Are You Rushing Into Couples Therapy for the Absolutely Wrong Reason?

Are You Rushing Into Couples Therapy for the Absolutely Wrong Reason?

In the past, people, let alone couples, rarely sought therapy for fear of being labeled “crazy” or institutionalized. There was a terrible stigma associated with “seeking therapy.” Yikes!

Over the years, however, “therapy” has become more mainstream and couples have begun to embrace it – but, not for the reasons you think. You probably think couples are rushing to get therapy due to communication or conflict issues, and while this is true for some couples, others seek it for “unorthodox” reasons that will surprise you.

So, what are some of the absolutely wrong reasons couples rush into therapy? Well, you are in luck because this article is going to explain why therapy is so popular amongst couples.

Reason #1: Trendiness

Who would have thought that therapy could or would ever be “trendy?” Well, guess what? Therapy is popular, and trendiness is a wrong reason couples are rushing to get therapy.

Don’t believe me? Just turn on the Dr. Phil show, which by-the-way, boasts 4.4 million views a DAY! Or, what about the most famous celebrity therapist, Dr. Drew? If you’ve ever seen an MTV reality show, you know that he is well-known for “aftermath” and “follow-up” shows.

And, I know you’ve heard of the world-renown sex therapist, Dr. Ruth. So, couples are running to therapy because, well, it’s everywhere – and it’s kind of cool to the younger generations.

Ask a millennial or younger, and he/she will tell you the best way to “get in touch” with yourself is through therapy.

FYI: Couples shouldn’t go to therapy simply because it’s trendy. The goal of therapy is to give you the tools to resolve issues within your relationship.

Reason #2: Validation

Another unjustified reason couples are entering therapy is for validation. In other words, if one (or both) individual(s) in the “coupledom” doesn’t feel heard – or respected, he/she or they can always seek couples therapy. In fact, it’s quite common for individuals in a relationship to seek, from a therapist, what they are not getting from their partners.

Think about it, a therapist listens, doesn’t judge, and appears sympathetic. Bingo. Bingo. Bingo.

Therapists are so good at what they do, it’s common for clients to fall in love with them. Sorry, but that’s pretty unethical. Still, it happens – a lot.

Basically, couples want someone to “take their sides” which is why more and more couples are rushing to get therapy.

FYI: Couples shouldn’t seek couples therapy merely because they want someone to validate them. Therapists are not there to validate you; they are there to help you work through relationship issues. Therapists also aren’t there to take sides – they are required to remain neutral.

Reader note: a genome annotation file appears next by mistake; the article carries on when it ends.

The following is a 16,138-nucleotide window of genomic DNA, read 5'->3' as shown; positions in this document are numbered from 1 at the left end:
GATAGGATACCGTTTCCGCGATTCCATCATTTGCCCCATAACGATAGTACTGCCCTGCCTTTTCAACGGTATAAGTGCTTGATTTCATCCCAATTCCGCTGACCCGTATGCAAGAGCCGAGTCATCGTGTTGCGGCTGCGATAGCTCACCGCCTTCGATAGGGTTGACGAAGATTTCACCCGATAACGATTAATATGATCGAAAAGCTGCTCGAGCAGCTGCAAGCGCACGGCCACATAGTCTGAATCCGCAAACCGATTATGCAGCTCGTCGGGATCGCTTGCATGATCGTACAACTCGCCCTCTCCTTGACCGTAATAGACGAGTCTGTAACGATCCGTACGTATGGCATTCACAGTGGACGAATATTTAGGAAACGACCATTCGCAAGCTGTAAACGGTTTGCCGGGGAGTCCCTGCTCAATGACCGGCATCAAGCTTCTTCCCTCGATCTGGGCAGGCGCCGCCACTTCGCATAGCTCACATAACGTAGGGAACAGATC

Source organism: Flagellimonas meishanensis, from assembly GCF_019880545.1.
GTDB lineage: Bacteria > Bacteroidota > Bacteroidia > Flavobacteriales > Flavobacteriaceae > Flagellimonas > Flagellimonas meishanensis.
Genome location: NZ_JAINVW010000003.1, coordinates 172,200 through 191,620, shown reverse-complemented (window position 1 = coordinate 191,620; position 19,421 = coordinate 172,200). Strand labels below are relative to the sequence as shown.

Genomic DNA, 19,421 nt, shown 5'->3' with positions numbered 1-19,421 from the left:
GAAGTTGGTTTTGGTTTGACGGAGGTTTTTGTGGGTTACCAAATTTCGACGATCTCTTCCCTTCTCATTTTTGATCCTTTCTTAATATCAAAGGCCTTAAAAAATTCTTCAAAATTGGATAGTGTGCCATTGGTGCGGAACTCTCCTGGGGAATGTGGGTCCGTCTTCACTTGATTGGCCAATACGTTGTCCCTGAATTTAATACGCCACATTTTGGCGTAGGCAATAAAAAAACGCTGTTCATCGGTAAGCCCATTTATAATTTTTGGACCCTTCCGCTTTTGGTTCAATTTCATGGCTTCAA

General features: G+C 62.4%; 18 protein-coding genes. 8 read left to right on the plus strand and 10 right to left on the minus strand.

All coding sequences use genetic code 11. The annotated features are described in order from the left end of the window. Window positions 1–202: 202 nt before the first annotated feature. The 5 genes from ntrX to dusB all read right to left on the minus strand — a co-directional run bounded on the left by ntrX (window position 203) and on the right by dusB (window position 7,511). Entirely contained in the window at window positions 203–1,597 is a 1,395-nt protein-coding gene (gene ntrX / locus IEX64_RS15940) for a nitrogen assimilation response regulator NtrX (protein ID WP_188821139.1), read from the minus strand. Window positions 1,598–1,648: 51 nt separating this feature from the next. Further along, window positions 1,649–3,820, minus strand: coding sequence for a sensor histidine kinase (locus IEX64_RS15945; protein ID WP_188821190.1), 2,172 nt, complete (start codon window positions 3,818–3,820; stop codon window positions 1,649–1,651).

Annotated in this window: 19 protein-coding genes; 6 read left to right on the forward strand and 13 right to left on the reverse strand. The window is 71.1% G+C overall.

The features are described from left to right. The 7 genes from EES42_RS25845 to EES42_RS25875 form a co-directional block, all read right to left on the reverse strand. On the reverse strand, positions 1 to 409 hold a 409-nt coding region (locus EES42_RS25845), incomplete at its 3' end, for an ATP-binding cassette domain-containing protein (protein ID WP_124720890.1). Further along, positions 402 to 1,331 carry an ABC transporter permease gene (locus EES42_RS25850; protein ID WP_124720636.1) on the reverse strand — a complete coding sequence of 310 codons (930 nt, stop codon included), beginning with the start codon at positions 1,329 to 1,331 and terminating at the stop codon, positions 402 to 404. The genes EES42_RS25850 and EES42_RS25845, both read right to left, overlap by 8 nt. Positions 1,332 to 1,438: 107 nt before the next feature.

Ultimately, the goal of therapy is to help you better understand the cause(s) of your relationship issues so that you can improve your relationship. Validation is never a reason to go to therapy.

Reason 3: Embarrassment & Shame

Although there are many legit reasons to attend couples therapy, one improper reason couples go to therapy is so they can embarrass and shame one another. Believe it or not, some couples rush to get therapy, so they can make their partners feel bad. They believe that therapy will somehow shame their partners into “behaving.”

The truth is, embarrassing or shaming your partner in front of a therapist will not make him/her “act right.” If anything it will cause more tension in your relationship.

FYI: A therapist’s role is not to make one partner submit to the will of another through bullying, intimidation, or humiliation, instead the goal is to help you communicate better and healthily resolve conflicts. Therefore, it is never wise to seek therapy simply because you want to hurt your spouse. This, like the previous two reasons, is an unjustified reason to seek therapy.

Reason 4: Recreation

The idea that couples seek therapy for “recreational purposes” may shock you, but it’s true. Some couples seek therapy simply because they’re bored! In other words, they really don’t have much activity in their relationship, so they treat their therapy sessions like a “date.”

Other couples hardly see each other due to work and child-rearing responsibilities, so they use the once or twice a week therapy session, as a way (a misguided one, no doubt) way to “catch-up” with one another.

The thing is, therapy was not designed to be a social activity for couples. Rather, the goal of couples therapy has always been to help couples resolve issues plaguing their relationships. The truth is there are plenty of ways couples can “reconnect” that do not involve sitting in a therapist’s office a couple of times a week.

In summary, couples therapy is a wonderful way to work through communication issues, a lack of intimacy and affection, dysfunctional behaviors, indifference, emotional avoidance, family-of-origin issues, past relationship traumas, low self-esteem, financial concerns, etc. But, it is not something couples should do just because its “trendy,” a way to gain validation from someone outside of the relationship, a way to plot revenge on a partner by embarrassing and/or shaming him/her in front of someone else, or for recreational purposes – because they have nothing better to do. Yet, couples still rush to get therapy for those very entirely wrong reasons.

Remember, therapists are not babysitters – they are healers. In fact, the word, “therapy,” actually stems from the Latin/Greek word, “therapīa,” which refers to “treating” or “curing” others” – not minding couples, who don’t really need the help.

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